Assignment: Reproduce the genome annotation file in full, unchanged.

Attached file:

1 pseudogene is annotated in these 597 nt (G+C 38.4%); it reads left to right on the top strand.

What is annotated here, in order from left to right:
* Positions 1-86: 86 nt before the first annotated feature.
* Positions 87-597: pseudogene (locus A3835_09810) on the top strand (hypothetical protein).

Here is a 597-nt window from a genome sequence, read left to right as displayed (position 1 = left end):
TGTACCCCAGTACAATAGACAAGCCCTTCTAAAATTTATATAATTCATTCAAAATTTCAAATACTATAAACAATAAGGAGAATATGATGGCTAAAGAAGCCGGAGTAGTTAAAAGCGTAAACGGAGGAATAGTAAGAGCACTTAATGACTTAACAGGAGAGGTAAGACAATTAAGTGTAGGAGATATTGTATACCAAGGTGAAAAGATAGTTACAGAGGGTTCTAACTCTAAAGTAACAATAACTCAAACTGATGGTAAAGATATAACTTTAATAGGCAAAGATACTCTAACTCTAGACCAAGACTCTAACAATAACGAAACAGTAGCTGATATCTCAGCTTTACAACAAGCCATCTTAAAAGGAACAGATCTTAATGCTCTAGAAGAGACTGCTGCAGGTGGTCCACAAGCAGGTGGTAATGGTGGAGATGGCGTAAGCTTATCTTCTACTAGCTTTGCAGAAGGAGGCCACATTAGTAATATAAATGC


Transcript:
1 pseudogene is annotated in these 597 nt (G+C 38.4%); it reads left to right on the top strand.

What is annotated here, in order from left to right:
* Positions 1-86: 86 nt before the first annotated feature.
* Positions 87-597: pseudogene (locus A3835_09810) on the top strand (hypothetical protein).

Here is a 597-nt window from a genome sequence, read left to right as displayed (position 1 = left end):
TGTACCCCAGTACAATAGACAAGCCCTTCTAAAATTTATATAATTCATTCAAAATTTCAAATACTATAAACAATAAGGAGAATATGATGGCTAAAGAAGCCGGAGTAGTTAAAAGCGTAAACGGAGGAATAGTAAGAGCACTTAATGACTTAACAGGAGAGGTAAGACAATTAAGTGTAGGAGATATTGTATACCAAGGTGAAAAGATAGTTACAGAGGGTTCTAACTCTAAAGTAACAATAACTCAAACTGATGGTAAAGATATAACTTTAATAGGCAAAGATACTCTAACTCTAGACCAAGACTCTAACAATAACGAAACAGTAGCTGATATCTCAGCTTTACAACAAGCCATCTTAAAAGGAACAGATCTTAATGCTCTAGAAGAGACTGCTGCAGGTGGTCCACAAGCAGGTGGTAATGGTGGAGATGGCGTAAGCTTATCTTCTACTAGCTTTGCAGAAGGAGGCCACATTAGTAATATAAATGC